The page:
Wedding Stationery Tips From an Industry Insider
What’s the best way to find the perfect wedding stationery? Talk to a pro. Here, the secrets to choosing the right invitation suite for your big day.
If cost is a concern, where should couples focus their budgets?
Concentrate on the invitation. You don’t need double envelopes, which are very traditional and not done so much anymore, or envelope liners—these are a beautiful touch, but we’re talking about something people open and throw away. Some couples put their wedding websites on their invitations and have guests go online to RSVP, choose meals and get all the wedding details, eliminating the need for a response card, and separate reception card (used when the party is in a different spot than the ceremony), altogether. People sometimes think they have to spring for super-thick paper, but thinner cardstocks can be really elegant. We have beautiful wedding announcements from the 1930s and 40s in our archives that are printed on paper that almost looks like onionskin. I think 96 pounds is a good baseline weight for invitations—any thinner, and the paper starts to look like something you picked up at Kinko’s.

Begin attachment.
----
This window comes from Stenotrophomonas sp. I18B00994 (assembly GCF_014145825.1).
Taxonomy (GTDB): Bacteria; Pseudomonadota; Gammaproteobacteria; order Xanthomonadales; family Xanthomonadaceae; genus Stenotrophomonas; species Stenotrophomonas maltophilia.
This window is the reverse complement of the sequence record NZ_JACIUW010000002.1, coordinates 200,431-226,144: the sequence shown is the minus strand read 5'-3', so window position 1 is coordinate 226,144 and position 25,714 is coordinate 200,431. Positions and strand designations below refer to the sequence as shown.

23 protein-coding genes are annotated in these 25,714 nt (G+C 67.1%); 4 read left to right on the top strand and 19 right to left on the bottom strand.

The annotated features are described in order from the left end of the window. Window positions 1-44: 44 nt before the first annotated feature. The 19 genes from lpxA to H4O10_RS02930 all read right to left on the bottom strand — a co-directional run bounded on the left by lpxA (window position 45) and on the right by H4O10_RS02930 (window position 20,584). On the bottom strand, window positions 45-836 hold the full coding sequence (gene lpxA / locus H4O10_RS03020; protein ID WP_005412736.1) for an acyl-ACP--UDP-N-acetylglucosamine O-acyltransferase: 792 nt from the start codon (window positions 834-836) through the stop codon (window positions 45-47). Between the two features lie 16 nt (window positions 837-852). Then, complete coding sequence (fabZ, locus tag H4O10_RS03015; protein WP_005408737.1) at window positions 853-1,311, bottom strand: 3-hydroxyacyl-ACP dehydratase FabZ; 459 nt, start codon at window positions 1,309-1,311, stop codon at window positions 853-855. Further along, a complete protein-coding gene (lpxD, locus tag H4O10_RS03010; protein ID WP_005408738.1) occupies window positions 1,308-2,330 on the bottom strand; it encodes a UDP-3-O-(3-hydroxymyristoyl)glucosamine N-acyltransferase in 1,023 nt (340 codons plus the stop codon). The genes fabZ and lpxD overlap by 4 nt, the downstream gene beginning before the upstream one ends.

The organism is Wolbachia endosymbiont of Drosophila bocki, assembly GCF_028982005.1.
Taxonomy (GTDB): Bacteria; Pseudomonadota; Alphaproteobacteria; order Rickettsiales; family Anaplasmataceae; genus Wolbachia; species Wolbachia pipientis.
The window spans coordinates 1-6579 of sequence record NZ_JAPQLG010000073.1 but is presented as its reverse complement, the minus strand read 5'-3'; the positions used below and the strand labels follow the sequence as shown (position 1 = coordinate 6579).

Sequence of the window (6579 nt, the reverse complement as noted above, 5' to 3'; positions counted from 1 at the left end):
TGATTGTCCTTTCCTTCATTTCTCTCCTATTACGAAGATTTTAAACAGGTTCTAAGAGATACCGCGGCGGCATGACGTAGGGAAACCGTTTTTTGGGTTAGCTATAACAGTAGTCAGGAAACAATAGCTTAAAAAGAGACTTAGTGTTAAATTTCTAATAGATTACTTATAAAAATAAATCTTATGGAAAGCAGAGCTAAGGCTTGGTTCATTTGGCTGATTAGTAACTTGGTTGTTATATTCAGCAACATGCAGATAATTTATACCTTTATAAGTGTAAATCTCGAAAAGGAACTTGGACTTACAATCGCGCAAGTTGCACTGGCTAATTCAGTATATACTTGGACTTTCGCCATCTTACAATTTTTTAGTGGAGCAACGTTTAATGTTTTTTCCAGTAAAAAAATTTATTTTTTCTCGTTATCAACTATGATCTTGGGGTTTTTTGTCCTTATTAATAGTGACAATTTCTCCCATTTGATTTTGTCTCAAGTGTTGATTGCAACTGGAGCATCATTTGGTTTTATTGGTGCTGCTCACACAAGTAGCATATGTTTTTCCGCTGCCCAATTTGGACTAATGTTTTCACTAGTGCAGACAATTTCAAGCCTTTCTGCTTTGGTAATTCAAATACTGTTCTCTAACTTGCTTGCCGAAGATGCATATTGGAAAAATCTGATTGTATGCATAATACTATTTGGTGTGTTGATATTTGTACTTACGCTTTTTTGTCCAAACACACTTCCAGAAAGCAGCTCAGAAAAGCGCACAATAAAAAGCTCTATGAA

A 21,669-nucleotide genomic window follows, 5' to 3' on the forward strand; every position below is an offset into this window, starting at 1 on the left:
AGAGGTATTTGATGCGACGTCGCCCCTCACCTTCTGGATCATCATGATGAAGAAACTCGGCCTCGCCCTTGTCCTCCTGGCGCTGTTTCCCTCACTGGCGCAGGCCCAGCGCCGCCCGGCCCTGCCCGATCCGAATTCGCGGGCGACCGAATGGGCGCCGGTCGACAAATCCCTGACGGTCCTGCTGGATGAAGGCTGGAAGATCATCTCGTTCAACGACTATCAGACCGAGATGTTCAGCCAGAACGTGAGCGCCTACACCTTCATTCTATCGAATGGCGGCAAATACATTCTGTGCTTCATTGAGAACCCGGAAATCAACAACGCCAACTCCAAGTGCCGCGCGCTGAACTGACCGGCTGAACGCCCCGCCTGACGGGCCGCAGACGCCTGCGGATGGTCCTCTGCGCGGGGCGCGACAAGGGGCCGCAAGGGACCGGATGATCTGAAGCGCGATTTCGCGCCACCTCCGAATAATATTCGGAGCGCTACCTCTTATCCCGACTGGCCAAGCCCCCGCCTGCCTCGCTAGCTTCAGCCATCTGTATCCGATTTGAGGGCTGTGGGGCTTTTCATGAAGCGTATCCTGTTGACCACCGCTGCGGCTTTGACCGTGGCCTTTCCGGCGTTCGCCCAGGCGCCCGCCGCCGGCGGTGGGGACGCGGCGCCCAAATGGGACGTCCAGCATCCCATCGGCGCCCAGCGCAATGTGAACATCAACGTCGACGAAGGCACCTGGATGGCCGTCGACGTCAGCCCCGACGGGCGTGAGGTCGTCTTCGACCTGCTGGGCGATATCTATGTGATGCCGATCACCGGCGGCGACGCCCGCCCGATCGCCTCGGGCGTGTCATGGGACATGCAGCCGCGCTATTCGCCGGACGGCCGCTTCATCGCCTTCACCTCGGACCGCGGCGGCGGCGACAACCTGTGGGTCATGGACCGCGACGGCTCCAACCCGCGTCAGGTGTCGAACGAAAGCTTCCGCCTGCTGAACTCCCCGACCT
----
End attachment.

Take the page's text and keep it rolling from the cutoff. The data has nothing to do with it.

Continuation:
Where do you recommend splurging?
I know I just said you don’t need to spend extra for thick paper, but if you can afford something in the 192 to 220-pound range, and you combine that with engraving or letterpress printing, you truly have a work of art. If I could only splurge on one piece, I would choose the finest paper and printing technique for the invitation and select a cheaper paper, and digital or thermographed printing, for the response cards and envelopes. Your guests are going to hold onto the invite for a while, and you’ll probably keep it forever, so it should be fabulous.
Is it possible to have an invitation that feels modern and fun, yet formal?
Definitely. I love the idea of doing engraving or thermography, which look really traditional, in an unexpected color palette. You could do bright coral type against a yellow or smoky gray paper for a cool, Tory Burch look. Or think about how Vera Wang has been putting black, chocolate-brown, and nude wedding gowns on the runway. A card in one of those shades, juxtaposed with white engraving and some hints of gold, would look sophisticated and right on trend. Letterpress and digital printing tend to have a more relaxed feel. To dress them up, you could mix calligraphy with a modern, graphic font or incorporate a vintage-inspired botanical print.